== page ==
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new study on Przewalski's horse
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JeanM
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 Posted: Sun Feb 25th, 2018 02:44 am
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Sharing because this might be of interest to readers here (I would bet that Dr. Deb already is well aware of this study)

Interesting new development on the domesticated horse family tree -- Przewalski's horse was not "wild," but was feral from domesticated horses! And, the DNA tests show that other horses came from an as-yet undetermined ancestry, NOT the same as Przewalski's horse.
http://www.sciencemag.org/news/2018/02/ancient-dna-upends-horse-family-tree

DrDeb
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 Posted: Sun Feb 25th, 2018 09:12 am
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Yes, this is a problem I worked on to get my Ph.D. degree; and Sandra Olson, the researcher interviewed, is a friend and colleague.

A few relevant important points:

1. In my recent series on "CSI-style" analysis of four famous stallions which appeared in EQUUS Magazine, I make the statement "Przewalski horses have never been domesticated" -- Olson's research, published just this week, now show this is false. A people called the Botai, who lived east of the Ural Mountains in the Eurasian steppe, domesticated the Przewalski horse.

2. The Przewalski horse is unique in possessing 2N=66 as their chromosome number, whereas all other horses are 2N=64. Olson's results do not change this; the Przewalski horse still has 2N=66 whereas all the other horses that were domesticated, i.e. all the subspecies whose natural home ranges were west of the Ural Mountains, are 2N=64, and so are all the horses descended from them.

3. In the EQUUS Magazine article, I state that the Przewalski horse has had zero to do with the ancestry of 2N=64 domesticated horses. This remains true; the Przewalski horses were domesticated as an entirely separate event, and have not mixed, or at most only very minimally been mixed, with 2N=64 horses.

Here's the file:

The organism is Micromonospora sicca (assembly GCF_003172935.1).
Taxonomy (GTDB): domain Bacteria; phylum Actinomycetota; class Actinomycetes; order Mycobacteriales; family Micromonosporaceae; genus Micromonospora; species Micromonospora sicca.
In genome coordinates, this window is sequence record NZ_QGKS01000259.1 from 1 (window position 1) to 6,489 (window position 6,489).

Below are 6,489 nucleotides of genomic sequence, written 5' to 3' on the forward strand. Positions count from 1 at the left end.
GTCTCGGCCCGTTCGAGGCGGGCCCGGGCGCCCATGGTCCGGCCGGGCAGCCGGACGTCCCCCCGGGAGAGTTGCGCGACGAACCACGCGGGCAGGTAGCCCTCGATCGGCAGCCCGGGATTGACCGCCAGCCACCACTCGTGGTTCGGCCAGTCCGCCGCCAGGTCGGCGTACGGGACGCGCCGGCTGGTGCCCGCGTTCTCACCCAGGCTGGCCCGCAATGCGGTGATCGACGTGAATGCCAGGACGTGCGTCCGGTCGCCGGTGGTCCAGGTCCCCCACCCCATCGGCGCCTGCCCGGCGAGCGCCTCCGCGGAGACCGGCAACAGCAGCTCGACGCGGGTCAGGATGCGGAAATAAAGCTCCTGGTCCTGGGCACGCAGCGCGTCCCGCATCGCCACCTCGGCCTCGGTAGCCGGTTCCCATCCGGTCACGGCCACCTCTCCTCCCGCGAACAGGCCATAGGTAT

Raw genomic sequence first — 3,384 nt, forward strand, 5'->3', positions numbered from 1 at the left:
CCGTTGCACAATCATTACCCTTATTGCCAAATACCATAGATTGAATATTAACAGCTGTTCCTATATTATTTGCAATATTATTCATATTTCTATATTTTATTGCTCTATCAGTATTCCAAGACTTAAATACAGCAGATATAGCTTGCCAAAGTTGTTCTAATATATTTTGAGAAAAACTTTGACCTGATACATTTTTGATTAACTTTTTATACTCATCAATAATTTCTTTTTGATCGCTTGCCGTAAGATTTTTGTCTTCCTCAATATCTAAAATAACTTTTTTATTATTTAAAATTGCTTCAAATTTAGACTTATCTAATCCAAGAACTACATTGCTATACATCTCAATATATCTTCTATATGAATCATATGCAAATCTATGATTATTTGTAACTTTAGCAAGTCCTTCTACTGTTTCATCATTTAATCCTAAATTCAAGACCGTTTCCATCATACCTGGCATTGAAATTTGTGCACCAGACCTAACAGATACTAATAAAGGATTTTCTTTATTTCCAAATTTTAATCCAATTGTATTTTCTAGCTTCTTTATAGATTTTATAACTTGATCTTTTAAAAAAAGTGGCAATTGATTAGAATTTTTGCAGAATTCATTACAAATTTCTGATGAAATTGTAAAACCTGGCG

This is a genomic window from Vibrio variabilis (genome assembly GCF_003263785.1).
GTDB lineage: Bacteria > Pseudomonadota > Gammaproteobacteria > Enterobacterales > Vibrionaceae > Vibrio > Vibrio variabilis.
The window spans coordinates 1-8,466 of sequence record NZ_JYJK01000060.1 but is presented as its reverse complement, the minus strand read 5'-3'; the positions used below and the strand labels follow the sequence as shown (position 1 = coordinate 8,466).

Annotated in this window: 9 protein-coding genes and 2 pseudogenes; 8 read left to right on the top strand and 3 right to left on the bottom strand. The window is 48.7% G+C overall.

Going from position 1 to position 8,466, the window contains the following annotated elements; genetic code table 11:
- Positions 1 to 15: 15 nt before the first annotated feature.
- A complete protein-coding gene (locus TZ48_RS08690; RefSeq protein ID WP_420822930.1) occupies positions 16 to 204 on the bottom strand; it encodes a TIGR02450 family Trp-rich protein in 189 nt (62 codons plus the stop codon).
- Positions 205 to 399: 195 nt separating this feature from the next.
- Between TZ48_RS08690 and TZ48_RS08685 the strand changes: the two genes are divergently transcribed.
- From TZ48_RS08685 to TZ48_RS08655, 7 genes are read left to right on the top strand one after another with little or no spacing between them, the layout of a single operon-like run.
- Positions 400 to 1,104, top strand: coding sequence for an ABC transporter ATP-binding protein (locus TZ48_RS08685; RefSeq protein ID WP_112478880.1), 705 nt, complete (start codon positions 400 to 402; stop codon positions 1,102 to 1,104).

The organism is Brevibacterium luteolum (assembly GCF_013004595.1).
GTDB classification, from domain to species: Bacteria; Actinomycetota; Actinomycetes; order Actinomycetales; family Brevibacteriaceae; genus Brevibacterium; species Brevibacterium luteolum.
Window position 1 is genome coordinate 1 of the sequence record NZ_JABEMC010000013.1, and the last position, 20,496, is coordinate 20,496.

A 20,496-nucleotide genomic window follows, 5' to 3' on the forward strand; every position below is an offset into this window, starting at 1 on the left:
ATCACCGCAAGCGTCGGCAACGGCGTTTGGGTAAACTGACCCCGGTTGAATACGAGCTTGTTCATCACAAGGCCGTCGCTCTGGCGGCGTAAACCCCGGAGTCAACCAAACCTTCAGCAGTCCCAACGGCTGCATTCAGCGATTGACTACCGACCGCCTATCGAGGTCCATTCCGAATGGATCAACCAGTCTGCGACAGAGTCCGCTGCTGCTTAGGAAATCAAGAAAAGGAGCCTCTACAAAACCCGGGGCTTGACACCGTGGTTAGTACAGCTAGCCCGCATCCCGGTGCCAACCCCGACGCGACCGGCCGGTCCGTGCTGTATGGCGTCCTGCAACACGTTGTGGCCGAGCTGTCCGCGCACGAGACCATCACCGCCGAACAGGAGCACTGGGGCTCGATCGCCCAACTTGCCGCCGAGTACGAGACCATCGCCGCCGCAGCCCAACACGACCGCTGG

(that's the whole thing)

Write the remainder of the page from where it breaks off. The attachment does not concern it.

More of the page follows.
4. Olson states in the interview that one of the great remaining mysteries is what the original founder population of the 2N=64 horses is. This is not a mystery to me, although Sandra may still feel that more proof is needed and for my part, if she goes out and gets a grant to do further digging and study and gets that evidence, it will make me very happy. As it stands, I published what I believe to be the solution to this "mystery" in 1999 in a paper which I co-authored with Robert S. Hoffmann, the great zoogeographer and mammalogist.

Readers of this Forum can go read that paper at any time: it's posted in an 'upgraded' form at our main website, http://www.equinestudies.org. Click on "Knowledge Base" and then when it takes you there, click on "Mammalian Species" and you'll get the instant free download of the .pdf.

What I would direct your attention particularly to is the maps in this paper. Bob Hoffmann and I spent years perfecting those maps, which are based on all the remains of horses, fossil and sub-fossil, that were known in 1999. The situation as far as that goes has not changed at all during the subsequent years, so you may read the maps as being accurate representations of where the different physical types (i.e., natural subspecies) of the pre-domesticated wild 2N=64 horses occurred (and also the 2N=66 ones, when they were actually wild -- note the map represents 10,000 years ago, which is about 4,000 years before the Botai people or anybody else knew to do more with a horse than kill it with a spear and eat it).

It is a normal commonplace in the study of the zoogeography of mammals to find that a founder population of whatever species expands outward from a central locality. As the population of the given animal increases, the young must move outward to find unoccupied habitat. But as they move outward, the habitat is liable to become less and less similar to the original central location. Over hundreds of years, the species will therefore "differentiate", i.e. peripheral populations will change in physical charateristics and appearance, to more closely adapt them to the different habitats which they have come to occupy. In this way, subspecies -- which are defined as being adapted to particular geographic areas -- arise.